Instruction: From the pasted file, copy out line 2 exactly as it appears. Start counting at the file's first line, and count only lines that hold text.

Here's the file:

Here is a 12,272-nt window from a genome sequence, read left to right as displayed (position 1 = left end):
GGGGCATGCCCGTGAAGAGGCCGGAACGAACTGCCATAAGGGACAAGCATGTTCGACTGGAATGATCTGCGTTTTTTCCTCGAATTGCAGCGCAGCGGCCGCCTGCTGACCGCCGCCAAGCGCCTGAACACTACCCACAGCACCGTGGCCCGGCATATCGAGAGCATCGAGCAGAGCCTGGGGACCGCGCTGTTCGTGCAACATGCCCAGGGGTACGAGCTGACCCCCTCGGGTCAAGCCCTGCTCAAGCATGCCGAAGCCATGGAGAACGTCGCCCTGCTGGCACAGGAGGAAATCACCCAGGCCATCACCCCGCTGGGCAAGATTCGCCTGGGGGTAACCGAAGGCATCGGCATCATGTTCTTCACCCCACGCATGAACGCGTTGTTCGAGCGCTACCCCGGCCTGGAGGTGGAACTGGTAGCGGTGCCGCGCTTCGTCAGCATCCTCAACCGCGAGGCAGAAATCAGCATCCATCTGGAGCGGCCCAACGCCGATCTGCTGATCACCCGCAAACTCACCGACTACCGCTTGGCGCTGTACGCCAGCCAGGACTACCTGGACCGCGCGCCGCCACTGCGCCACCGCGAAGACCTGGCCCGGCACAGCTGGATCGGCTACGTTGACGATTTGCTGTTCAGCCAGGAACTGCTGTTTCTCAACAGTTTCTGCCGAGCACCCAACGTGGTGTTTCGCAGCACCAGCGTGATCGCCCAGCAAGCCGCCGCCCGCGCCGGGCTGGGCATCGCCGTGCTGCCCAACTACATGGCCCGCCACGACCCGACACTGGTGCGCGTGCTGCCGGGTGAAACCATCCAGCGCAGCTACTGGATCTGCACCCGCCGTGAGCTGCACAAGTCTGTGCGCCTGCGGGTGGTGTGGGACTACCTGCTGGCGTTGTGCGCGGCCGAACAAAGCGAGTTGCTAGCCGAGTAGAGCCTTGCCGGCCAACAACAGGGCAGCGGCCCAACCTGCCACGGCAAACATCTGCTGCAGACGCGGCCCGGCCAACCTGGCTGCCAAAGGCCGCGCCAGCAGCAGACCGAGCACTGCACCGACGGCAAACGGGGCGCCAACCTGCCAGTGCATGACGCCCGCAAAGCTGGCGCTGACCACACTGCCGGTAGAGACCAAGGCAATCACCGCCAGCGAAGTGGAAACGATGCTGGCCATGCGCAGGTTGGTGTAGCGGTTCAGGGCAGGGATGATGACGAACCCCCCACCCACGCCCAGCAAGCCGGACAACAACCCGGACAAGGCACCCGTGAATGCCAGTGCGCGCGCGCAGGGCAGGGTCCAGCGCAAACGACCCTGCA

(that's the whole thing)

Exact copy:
GGGGCATGCCCGTGAAGAGGCCGGAACGAACTGCCATAAGGGACAAGCATGTTCGACTGGAATGATCTGCGTTTTTTCCTCGAATTGCAGCGCAGCGGCCGCCTGCTGACCGCCGCCAAGCGCCTGAACACTACCCACAGCACCGTGGCCCGGCATATCGAGAGCATCGAGCAGAGCCTGGGGACCGCGCTGTTCGTGCAACATGCCCAGGGGTACGAGCTGACCCCCTCGGGTCAAGCCCTGCTCAAGCATGCCGAAGCCATGGAGAACGTCGCCCTGCTGGCACAGGAGGAAATCACCCAGGCCATCACCCCGCTGGGCAAGATTCGCCTGGGGGTAACCGAAGGCATCGGCATCATGTTCTTCACCCCACGCATGAACGCGTTGTTCGAGCGCTACCCCGGCCTGGAGGTGGAACTGGTAGCGGTGCCGCGCTTCGTCAGCATCCTCAACCGCGAGGCAGAAATCAGCATCCATCTGGAGCGGCCCAACGCCGATCTGCTGATCACCCGCAAACTCACCGACTACCGCTTGGCGCTGTACGCCAGCCAGGACTACCTGGACCGCGCGCCGCCACTGCGCCACCGCGAAGACCTGGCCCGGCACAGCTGGATCGGCTACGTTGACGATTTGCTGTTCAGCCAGGAACTGCTGTTTCTCAACAGTTTCTGCCGAGCACCCAACGTGGTGTTTCGCAGCACCAGCGTGATCGCCCAGCAAGCCGCCGCCCGCGCCGGGCTGGGCATCGCCGTGCTGCCCAACTACATGGCCCGCCACGACCCGACACTGGTGCGCGTGCTGCCGGGTGAAACCATCCAGCGCAGCTACTGGATCTGCACCCGCCGTGAGCTGCACAAGTCTGTGCGCCTGCGGGTGGTGTGGGACTACCTGCTGGCGTTGTGCGCGGCCGAACAAAGCGAGTTGCTAGCCGAGTAGAGCCTTGCCGGCCAACAACAGGGCAGCGGCCCAACCTGCCACGGCAAACATCTGCTGCAGACGCGGCCCGGCCAACCTGGCTGCCAAAGGCCGCGCCAGCAGCAGACCGAGCACTGCACCGACGGCAAACGGGGCGCCAACCTGCCAGTGCATGACGCCCGCAAAGCTGGCGCTGACCACACTGCCGGTAGAGACCAAGGCAATCACCGCCAGCGAAGTGGAAACGATGCTGGCCATGCGCAGGTTGGTGTAGCGGTTCAGGGCAGGGATGATGACGAACCCCCCACCCACGCCCAGCAAGCCGGACAACAACCCGGACAAGGCACCCGTGAATGCCAGTGCGCGCGCGCAGGGCAGGGTCCAGCGCAAACGACCCTGCA